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Somewhat Successful Ways to Get Kids and Tweens off of Screens

Part of my reason for writing my upper middle-grade novel Future Me was to touch on the relationship between kids and technology and how complicated it is. While writing about time travel and video games and robots and cool gadgets.

Because, you know, it’s a story for kids, not an article for a scientific journal or an op-ed.

That being said, as the parent of an 8-year-old and an almost 11-year-old, we’ve definitely had our battles over screen time.

Now, you can find a lot of advice on the internet about how to get your kids away from screens. And I mean lots of advice.

The problem that I have with advice like “be a good example” or “find a new hobby” isn’t that it’s bad. It’s true and totally valid.

But it’s also a little like fitness advice that tells you to set a schedule and stick to it. Or to just get out there and do something.

It’s easier said that done.

So. With that in mind, here are things that we’ve done in our family to varying levels of success.

Buy a Device

Wait, what? I thought we were trying to get away from devices?!

Ideally, yes. But my wife and I decided that, rather than setting time limits and making ourselves the bad guys every single time, cajoling or yelling at the kids to get off their screens, why not get something that simply turns off the internet after a preset amount of time.

Yes, that’s right, such things exist. We use one called Circle. It lets you set daily limits, block certain kinds of content, and connect specific devices to individual family members.

How has it worked? Sometimes well, sometimes not so well. For some reason, Circle seems to need to be reset every once in a while or it starts to lose track of particular devices. You’ll discover this one day when you realize that your son, who is supposed to have a 2-hour daily limit, has been watching YouTube since 6am and it is now lunchtime. Not that this has ever happened to us….

Additionally, while Circle can cut off the internet, it does not kick your kids off of their screens. That being said, we found that our kids going from online games or YouTube to coding things in Scratch because they could still do it offline was far preferable.

Get in the Car

Want to get your kids off screens? Go somewhere! And don’t take the screens with you!

If we’re really lucky, we can make this turn into a hike or some other free endeavor, but I’d be lying if I didn’t admit that many of these expeditions end up costing us money. Often, we find ourselves shopping or at a restaurant — feeling good that we got the kids off screens, but bad at how much the day has impacted our bank account.

Do Something You All Love

Does this sound vague? Well, it kind of has to be. Because it will depend on you and your children.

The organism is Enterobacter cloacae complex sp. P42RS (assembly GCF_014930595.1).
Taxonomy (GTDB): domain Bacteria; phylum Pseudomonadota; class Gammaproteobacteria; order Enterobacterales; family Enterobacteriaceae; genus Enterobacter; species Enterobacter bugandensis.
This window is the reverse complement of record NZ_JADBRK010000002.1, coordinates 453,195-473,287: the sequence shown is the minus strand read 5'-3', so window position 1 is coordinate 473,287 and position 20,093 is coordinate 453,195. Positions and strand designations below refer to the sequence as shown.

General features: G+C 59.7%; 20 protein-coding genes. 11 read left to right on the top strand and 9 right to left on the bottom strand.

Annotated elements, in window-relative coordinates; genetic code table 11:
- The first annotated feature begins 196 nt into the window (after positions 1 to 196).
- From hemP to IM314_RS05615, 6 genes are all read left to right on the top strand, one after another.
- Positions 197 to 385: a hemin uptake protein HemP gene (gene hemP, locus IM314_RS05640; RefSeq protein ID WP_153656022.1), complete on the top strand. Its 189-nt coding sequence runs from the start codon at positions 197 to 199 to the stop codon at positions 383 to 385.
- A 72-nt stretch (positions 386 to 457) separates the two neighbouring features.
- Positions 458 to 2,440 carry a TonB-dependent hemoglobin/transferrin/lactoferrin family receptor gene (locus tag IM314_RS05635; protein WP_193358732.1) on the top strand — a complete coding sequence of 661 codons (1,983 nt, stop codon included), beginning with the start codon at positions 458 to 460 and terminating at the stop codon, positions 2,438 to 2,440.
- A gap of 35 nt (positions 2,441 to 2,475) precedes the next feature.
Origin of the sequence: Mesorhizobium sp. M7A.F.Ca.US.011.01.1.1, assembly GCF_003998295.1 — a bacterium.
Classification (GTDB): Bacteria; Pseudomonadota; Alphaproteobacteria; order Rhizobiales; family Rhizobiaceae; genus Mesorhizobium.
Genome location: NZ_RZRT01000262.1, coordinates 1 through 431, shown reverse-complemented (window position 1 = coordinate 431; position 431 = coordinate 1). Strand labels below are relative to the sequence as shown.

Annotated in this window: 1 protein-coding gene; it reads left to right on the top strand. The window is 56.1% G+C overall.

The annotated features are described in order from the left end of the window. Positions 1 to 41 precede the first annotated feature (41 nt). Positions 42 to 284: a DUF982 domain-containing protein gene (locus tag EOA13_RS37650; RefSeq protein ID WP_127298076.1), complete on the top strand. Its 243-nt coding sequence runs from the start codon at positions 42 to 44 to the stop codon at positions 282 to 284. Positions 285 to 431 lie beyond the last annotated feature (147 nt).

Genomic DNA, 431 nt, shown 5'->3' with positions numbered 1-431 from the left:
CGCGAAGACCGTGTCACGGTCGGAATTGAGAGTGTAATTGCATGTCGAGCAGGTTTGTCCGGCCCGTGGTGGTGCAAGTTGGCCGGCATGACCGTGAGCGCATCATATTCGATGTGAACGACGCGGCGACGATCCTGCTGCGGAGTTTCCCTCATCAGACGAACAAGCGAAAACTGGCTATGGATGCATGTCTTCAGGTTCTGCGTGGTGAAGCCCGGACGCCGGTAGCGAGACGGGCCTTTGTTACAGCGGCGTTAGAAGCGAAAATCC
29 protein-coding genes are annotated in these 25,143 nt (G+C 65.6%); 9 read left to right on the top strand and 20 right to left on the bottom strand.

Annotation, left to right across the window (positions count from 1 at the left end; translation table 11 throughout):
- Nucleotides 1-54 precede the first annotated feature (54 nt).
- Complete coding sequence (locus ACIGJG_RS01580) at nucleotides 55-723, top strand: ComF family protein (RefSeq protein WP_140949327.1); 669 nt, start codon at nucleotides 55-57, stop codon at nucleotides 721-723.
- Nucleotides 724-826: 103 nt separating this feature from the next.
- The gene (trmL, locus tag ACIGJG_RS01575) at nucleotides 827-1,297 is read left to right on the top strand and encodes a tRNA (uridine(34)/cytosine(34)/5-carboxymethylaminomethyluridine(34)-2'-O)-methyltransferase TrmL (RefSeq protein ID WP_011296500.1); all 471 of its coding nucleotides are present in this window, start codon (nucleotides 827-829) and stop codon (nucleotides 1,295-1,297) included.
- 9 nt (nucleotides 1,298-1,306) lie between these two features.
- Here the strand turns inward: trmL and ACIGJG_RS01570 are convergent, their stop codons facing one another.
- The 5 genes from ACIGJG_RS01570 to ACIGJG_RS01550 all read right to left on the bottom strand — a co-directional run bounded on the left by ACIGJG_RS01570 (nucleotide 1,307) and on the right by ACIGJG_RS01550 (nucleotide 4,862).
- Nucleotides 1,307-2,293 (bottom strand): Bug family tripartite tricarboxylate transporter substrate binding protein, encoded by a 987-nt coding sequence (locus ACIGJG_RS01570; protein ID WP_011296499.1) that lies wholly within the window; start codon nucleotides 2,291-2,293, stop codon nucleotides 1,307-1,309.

For us, swimming is almost always a winner. Not so much from November to May, but for the rest of the year it’s a solid choice. (The benefit of living in Central Texas — expanded swimming weather.)

Enlist Their Help in Creating a List of “Fun Stuff to Do”

This one has varying mileage. Often, we’ll have one kid be into it while the other isn’t, or they’ll pick things that only they’re interested in, causing friction.


A plan is a plan, and doing this has actually helped us discover things our kids are interested in that we never realized.

Of course, the next step involves planning it out and then getting them to actually do it when the time arrives, which can also be hit-or-miss.

Band Together with Other Families

Things are almost always better with friends, right?

From going to the pool to walking around the neighborhood to just hanging out, everything is more fun when your kid has a buddy to play with.

This is something we really need to get better at, but when it comes together it’s amazing.

Reading (and Podcasts)

We try to get our kids to read, we really do. Both of us were obsessive readers as children and we grew up to be writers, so every time they get excited about a book it’s like we’ve won something.

But we also realize that forcing books on them is not the way to go.

Our alternative: podcasts and audiobooks. For whatever reason, our kids love podcasts and, to a lesser degree, audiobooks. They’ve even discovered shows and books that they’ve recommended to us.

And time spent listening is far better than time spent staring at a screen. We’ll take that trade anyday.

(Plus, they’re great to play in the background when trying to get them to do chores!)

Get a Million Board Games

We’re what you might call “board game people.” More my wife than the rest of us, but we all enjoy a good board game — even if our oldest whines and moans until he gets into it.

If you’re thinking, “But board games are boring!” I can pretty much guarantee you haven’t spent enough time looking around. I promise you they have evolved from the days of Monopoly (which is still amazing), and you can find something that fits your sense of fun.

Do board games really work to get our kids off screens? Sometimes. We like to regularly have days where we play several board games and crown a winner.

Obviously, a competition creates its own issues, but sometimes you have to play the game of lesser evils… which is a good name for a board game.

So there you have it. Totally not surefire ways to get your kids off of their screens.

How do you do it?

(No, really, we’d like to know.)


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